Tackling the question of why minority-owned businesses don't grow to full potential

By Jayme Blaschke

The Texas economy has a problem. In recent decades, the number of minority-owned businesses increased substantially with many minority populations doubling the number of new entrepreneurs. Despite this robust entrepreneurial culture, minority-owned businesses tend to remain small. They do not grow, or scale, at the same rate as non-minority-owned businesses.

Because Texas ranks second nationally in the number of minority-owned businesses, this failure to scale results in significant economic underperformance for the state. Consider the raw numbers from the U.S. Department of Commerce: If minority-owned businesses nationally grew at the same rate as non-minority-owned businesses, generating equal revenues and employment rates, the impact would equate to an injection of more than $5 trillion in additional revenue into the economy with more than 20 million additional jobs created.

josh daspit headshot
Dr. Josh Daspit, Associate Professor, Department of Management

“What’s interesting is on average, minority-owned businesses tend to start small and remain small,” says Dr. Josh Daspit, an associate professor in the Department of Management and a founder of the Sustainable Cultivation and Advancement of Local Enterprises for Underserved Populations (SCALEUP) program, a new initiative at Texas State designed to research the factors restraining minority-owned business growth and develop remedies. “From my perspective, this is an opportunity where the university is uniquely positioned to make a difference. If SCALEUP can make even a small impact on those numbers — just a small percentage increase — that would be substantial.”

Operating under Texas State’s Center for Innovation and Entrepreneurship (CIE), SCALEUP was initially proposed under the university’s Big Ideas initiative. SCALEUP was identified as a program that leveraged Texas State’s existing multidisciplinary resources while serving the region with a long-term vision of positioning the university as a leader in the area of minority entrepreneurship. Alongside Daspit, SCALEUP also benefits from the participation of Dr. Rob Konopaske, associate professor in the Department of Management and director of the Institute for Global Business. Soon the program will be expanding to include a multidisciplinary research team. A goal is for SCALEUP to approach its mission with a holistic perspective.

“What the CIE is interested in doing is connecting and supporting all kinds of programs across the university that are designed to connect our faculty, our students, and alumni with the power of entrepreneurship,” explains Dan Roy, entrepreneur-in-residence in the McCoy College of Business Administration and CIE co-director with Dr. Shannon Weigum, associate professor in the Department of Biology. “A program like SCALEUP aligns beautifully with the fact that a majority of Texas State’s student body consists of minority students and the university is investing in entrepreneurship research and programs. For us to conduct breakthrough research around why those businesses fail to scale at the same rate as others, we have an opportunity to be thought leaders in this area while helping minority businesses reach their full potential.”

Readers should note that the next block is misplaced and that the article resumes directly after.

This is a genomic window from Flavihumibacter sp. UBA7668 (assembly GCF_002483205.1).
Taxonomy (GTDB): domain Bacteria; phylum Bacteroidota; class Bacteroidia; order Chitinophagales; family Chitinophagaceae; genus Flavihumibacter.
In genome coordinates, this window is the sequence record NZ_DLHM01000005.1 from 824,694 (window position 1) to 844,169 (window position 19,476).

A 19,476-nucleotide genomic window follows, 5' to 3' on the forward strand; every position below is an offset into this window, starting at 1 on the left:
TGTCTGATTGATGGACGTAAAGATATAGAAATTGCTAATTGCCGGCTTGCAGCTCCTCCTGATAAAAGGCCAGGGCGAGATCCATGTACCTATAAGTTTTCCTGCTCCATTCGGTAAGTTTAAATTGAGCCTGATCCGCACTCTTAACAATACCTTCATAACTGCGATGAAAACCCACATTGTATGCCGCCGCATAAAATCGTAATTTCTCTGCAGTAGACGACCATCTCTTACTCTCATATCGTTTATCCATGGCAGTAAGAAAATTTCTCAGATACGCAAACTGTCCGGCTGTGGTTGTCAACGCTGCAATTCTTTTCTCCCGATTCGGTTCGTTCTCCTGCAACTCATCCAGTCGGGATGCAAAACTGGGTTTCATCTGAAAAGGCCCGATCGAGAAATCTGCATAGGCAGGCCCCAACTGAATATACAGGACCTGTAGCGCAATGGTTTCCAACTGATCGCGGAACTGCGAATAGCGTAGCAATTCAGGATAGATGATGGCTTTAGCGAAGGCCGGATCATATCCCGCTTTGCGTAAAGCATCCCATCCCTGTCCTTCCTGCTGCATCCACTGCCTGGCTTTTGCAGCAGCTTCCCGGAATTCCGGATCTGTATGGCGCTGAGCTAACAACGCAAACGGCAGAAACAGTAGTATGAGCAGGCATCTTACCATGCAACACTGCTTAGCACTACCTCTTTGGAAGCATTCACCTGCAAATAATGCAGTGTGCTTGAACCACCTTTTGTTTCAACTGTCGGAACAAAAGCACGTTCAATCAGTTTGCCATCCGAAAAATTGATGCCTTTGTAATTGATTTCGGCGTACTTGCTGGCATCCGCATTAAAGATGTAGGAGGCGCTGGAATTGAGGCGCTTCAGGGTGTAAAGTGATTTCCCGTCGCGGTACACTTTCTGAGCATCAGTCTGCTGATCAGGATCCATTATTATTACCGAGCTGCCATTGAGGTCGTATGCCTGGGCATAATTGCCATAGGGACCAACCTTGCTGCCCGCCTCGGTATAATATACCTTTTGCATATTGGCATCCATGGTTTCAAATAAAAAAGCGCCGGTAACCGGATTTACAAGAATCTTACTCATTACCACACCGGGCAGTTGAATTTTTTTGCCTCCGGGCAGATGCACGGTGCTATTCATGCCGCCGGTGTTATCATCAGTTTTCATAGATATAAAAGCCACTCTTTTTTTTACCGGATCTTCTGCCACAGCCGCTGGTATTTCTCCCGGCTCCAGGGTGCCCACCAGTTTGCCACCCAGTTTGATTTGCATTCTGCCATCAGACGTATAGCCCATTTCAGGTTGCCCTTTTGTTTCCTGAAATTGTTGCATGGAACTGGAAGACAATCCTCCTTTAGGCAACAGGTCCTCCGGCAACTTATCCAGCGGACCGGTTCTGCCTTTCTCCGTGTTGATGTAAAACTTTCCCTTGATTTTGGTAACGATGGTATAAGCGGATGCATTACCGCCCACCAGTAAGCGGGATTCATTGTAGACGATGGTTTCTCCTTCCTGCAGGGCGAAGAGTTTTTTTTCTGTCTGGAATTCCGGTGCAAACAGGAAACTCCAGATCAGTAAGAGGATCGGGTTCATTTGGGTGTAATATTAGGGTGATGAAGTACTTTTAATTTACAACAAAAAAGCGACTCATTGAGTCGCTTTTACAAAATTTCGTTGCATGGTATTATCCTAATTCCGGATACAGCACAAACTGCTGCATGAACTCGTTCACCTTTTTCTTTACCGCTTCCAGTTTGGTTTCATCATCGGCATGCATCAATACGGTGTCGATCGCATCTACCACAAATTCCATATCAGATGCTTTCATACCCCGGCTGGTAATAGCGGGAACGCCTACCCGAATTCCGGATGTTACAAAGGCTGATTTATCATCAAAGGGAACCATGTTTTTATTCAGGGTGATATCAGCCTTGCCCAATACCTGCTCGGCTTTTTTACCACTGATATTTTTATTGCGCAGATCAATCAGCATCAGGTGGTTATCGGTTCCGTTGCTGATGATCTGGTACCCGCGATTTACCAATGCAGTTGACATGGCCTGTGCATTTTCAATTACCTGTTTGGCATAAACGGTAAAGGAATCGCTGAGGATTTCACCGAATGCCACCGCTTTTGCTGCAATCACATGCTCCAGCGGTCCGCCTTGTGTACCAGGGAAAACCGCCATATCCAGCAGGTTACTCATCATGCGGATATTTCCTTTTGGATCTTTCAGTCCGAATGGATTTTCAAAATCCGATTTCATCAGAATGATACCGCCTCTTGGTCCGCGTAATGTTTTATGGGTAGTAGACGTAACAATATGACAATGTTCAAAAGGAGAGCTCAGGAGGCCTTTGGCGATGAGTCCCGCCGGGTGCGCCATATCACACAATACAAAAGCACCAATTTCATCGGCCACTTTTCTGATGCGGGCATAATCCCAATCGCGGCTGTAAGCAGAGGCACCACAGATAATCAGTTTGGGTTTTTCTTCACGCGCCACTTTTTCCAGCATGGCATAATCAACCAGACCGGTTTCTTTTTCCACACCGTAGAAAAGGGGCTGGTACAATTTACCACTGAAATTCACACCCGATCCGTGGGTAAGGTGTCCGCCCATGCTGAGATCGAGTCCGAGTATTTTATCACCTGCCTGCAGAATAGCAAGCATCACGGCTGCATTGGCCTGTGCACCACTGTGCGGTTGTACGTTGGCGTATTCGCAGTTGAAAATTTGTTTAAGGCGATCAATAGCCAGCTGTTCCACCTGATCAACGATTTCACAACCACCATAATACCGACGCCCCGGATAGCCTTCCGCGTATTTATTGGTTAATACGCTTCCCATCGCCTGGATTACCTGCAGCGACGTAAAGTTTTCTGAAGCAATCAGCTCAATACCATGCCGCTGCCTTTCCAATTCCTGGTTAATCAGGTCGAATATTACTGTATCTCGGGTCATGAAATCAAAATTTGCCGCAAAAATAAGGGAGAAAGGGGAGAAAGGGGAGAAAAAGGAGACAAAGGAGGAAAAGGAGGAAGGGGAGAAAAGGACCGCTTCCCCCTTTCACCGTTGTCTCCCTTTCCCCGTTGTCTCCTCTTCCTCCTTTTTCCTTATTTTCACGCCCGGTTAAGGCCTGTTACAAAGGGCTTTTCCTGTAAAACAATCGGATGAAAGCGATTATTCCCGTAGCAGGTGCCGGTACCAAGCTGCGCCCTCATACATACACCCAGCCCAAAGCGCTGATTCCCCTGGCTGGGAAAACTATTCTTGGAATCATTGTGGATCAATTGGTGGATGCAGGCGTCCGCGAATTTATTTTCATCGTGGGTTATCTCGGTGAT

The next step is to secure funding for SCALEUP. The new program is pursuing an array of grants to help finance its ambitious research and outreach plans, but SCALEUP is also open to working with donors — individuals as well as corporations — to offset the costs of the program at various levels.

“The first phase of SCALEUP is focused on research, so once funding is in place, we can immediately start investigating why some businesses are not growing at the same rate as others,” Daspit explains. “Once the research findings are in, we will then begin developing our outreach programs.

“Research is a core component, but we also want to translate that research into useful insights for students through co-curricular programming as well as for business owners through workshops and outreach programs,” he says. “The SCALEUP program has exciting potential to help small-business owners, locally, regionally, and beyond.”